Q & A with Barb Doyon of Extreme Screenwriting

BarbDoyon

Barb Doyon is the owner/founder of Extreme Screenwriting, a Los Angeles-based screenplay and TV pilot coverage service. She is well known among Hollywood producers as a skilled ghostwriter who is also a produced screenwriter, producer and award-winning documentary writer.

She’s a yearly keynote speaker at the Script-to-Screen Summit and has authored books on screenwriting including, Extreme Screenwriting: Screenplay Writing SimplifiedExtreme Screenwriting: Television Writing SimplifiedTurn Your Idea into a Hit Reality-TV Show, 10 Ways to Get a Hollywood Agent to Call You! and Magnetic Screenplay Marketing. Before opening Extreme Screenwriting, she worked at Walt Disney Studios writing press releases for the studio and Disney Sports.

What’s the last thing you read or watched that you thought was incredibly well-written?

Extreme Screenwriting’s client Larry Postel’s upcoming Netflix movie The Main Event was a solid, inspirational read. Larry captured the Follow Your Dreams theme and wove it into a compelling conflict that incited a hero to break through his flaws and become a champion. It’s the story of a little boy who takes on WWE Superstars and I love how the trailer states the theme.

How’d you get your start in the industry?

I worked at Walt Disney Studios in the press room where I wrote daily press releases for then-CEO Michael Eisner and the studio’s production companies. One day a producer asked if I had time to do coverages and he showed me how to spot the diamonds among the coal heap. This eventually branched into my company Extreme Screenwriting.

What do you consider the components of a good script?

Whether they realize it or not, audiences want to viscerally live through a hero and experience the types of change they can’t, won’t, or are too afraid to implement in their own lives. Regardless of genre, the writer should make sure that the external and internal conflicts are interlocked, resulting in an external conflict that forces change in a hero. Most writers are excellent at coming up with unique concepts, but fall short when it comes to the hero’s flaw and arc. A good script combines external and internal conflicts to solidify a hero’s arc.

What are some key rules/guidelines every writer should know?

-Interlock internal and external conflicts, as noted above.

-A producer should be able to remove all dialogue from a screenplay and still know what the movie is about. It’s called a ‘motion picture’ for a reason.

-Don’t take format for granted. Learn how to use it to create pacing, emotion and to help guarantee fewer scenes are rewritten or deleted during the development phase.

-Stop asking gurus to explain subtext and start listening. Learn to hear subtext in everyday dialogue. This is fastest, easiest way to learn how to write it and how to become a pro at lingo.

-Don’t toss in something because you think it’s interesting. If Mona’s red skirt doesn’t mean something to the story as a whole, then leave it out.

-Learn the genre rules! Producers buy screenplays based on genre.

-Start thinking of description as action and create moving picture. Don’t tell us the room’s filthy. Show John walk in, toss cigarettes into an overflowing ashtray and kick his feet up on a pile of yellow newspapers.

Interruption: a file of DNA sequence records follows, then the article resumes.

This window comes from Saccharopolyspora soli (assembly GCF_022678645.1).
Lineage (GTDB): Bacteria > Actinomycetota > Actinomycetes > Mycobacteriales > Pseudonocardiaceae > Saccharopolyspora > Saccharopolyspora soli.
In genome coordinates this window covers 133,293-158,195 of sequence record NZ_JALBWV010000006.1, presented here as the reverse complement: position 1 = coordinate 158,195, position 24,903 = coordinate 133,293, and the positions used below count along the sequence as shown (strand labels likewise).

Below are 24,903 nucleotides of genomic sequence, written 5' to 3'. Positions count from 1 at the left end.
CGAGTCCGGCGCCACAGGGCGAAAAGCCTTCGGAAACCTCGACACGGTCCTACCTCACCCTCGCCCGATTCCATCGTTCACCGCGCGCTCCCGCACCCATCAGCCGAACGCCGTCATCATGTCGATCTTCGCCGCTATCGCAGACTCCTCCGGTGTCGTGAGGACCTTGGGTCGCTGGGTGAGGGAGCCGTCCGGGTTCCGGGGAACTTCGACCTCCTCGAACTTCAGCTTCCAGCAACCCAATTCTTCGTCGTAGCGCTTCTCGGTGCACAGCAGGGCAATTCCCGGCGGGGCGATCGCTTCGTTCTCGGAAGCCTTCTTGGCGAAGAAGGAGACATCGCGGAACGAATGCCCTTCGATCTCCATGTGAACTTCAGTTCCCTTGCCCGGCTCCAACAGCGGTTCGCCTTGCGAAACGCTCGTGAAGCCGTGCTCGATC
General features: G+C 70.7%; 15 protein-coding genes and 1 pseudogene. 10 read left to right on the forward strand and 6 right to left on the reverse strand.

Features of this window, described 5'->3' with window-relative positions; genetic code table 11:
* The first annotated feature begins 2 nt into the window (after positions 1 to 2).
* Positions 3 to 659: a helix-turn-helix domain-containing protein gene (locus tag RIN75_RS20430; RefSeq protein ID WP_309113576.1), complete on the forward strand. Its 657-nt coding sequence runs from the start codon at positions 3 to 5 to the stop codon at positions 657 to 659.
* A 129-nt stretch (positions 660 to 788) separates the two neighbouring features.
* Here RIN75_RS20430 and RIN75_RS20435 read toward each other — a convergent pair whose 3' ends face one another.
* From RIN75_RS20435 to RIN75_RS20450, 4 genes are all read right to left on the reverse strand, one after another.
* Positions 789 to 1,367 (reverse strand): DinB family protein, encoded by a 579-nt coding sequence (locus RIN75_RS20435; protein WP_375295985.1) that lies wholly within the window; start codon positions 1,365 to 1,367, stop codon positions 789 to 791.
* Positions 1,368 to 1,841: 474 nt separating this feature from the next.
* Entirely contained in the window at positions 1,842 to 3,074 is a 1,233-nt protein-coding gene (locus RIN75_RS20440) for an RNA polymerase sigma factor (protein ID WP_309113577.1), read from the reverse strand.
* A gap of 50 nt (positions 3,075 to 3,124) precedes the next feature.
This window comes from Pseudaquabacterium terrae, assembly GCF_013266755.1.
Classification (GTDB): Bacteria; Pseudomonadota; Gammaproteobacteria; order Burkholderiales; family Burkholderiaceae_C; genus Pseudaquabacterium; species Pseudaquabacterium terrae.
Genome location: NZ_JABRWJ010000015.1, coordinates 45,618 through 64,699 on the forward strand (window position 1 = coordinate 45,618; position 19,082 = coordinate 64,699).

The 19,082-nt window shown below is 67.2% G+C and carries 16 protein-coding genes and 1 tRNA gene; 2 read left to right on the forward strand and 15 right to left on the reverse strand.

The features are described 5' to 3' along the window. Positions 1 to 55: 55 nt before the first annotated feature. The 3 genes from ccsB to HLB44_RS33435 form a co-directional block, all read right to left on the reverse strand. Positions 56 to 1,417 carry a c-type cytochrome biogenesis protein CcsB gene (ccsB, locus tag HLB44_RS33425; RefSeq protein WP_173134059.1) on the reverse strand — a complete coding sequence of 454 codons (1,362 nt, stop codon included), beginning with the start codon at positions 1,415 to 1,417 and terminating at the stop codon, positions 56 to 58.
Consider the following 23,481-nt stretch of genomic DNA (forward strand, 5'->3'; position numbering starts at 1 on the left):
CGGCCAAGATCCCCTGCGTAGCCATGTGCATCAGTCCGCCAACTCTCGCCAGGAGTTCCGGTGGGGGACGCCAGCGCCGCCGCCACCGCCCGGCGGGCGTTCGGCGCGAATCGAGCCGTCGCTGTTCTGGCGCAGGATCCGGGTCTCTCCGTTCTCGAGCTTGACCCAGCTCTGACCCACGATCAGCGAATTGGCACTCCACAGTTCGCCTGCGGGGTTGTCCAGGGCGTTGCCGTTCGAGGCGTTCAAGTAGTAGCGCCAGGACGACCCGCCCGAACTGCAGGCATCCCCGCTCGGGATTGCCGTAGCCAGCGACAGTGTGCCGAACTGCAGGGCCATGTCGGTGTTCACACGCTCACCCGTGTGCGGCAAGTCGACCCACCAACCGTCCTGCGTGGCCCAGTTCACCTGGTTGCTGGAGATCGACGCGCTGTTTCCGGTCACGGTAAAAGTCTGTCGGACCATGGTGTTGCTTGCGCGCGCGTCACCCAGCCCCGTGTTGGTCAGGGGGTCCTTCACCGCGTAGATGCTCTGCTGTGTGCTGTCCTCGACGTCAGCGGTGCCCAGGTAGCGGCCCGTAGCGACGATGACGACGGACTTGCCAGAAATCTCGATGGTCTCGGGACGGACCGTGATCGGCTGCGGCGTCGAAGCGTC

-Be able to state the screenplay’s theme in one line. Producers ask, ‘What is the theme?’ to weed out amateurs from pros. Amateurs can’t answer this question.

-Your hero should get the best lines, the last line, the big scene moments, a grand entrance, and the worst-case scenario should happen to them and they alone should resolve the main, external conflict.

What was the inspiration/motivation for your book Magnetic Screenplay Marketing?

It’s heartbreaking to see extraordinarily talented, aspiring screenwriters struggle for years to get a producer to read their material. Extreme Screenwriting does help writers promote their material in our monthly newsletter, but writers need to spend as much time marketing as they do writing. Most do not! Instead, they send out a few queries here and there, maybe attend a pitch festival every couple of years and that’s it.

The market is rapidly changing, and if aspiring screenwriters don’t change with it, they’ll be left behind with little hope of getting their material into the right hands. The change in the industry requires a new way of thinking and it does have a learning curve, so that’s why I decided to make a book detailing how to get ahead of the curve and beat the competition with this a marketing strategy.

This book is very different from other screenwriting books in that it focuses more on what a writer can do AFTER they’ve gained some experience and have market-ready scripts. Is what you describe a newer development for screenwriters, and what results have you seen from it?

The marketing technique I outlined in the book, related to getting a producer to call you, isn’t new to the industry. It’s been around for a long time, but until recently, this strategy hasn’t applied to screenwriters. However, there’s been a shift in the industry. Like any other product (yes, a screenplay is a product), the buyer (producer) wants social proof of its viability and is even hiring staff to find material with this ‘proof’ attached.

The Magnetic Screenplay Marketing book teaches the writer how to develop this marketing strategy and put it to use. Prior to publishing the book, I worked with 13 writers to beta test the strategy resulting in agent representation, three options, a television pilot deal and 362 combined read requests, averaging 27 per beta tester. A few did fail at the process, but they didn’t complete the steps, skipped steps, or simply quit before even giving it a try. Therefore, results will vary, but the bottom line is the fact that the industry is changing. I highly recommend aspiring writers get aboard this fast-moving train before they’re left behind.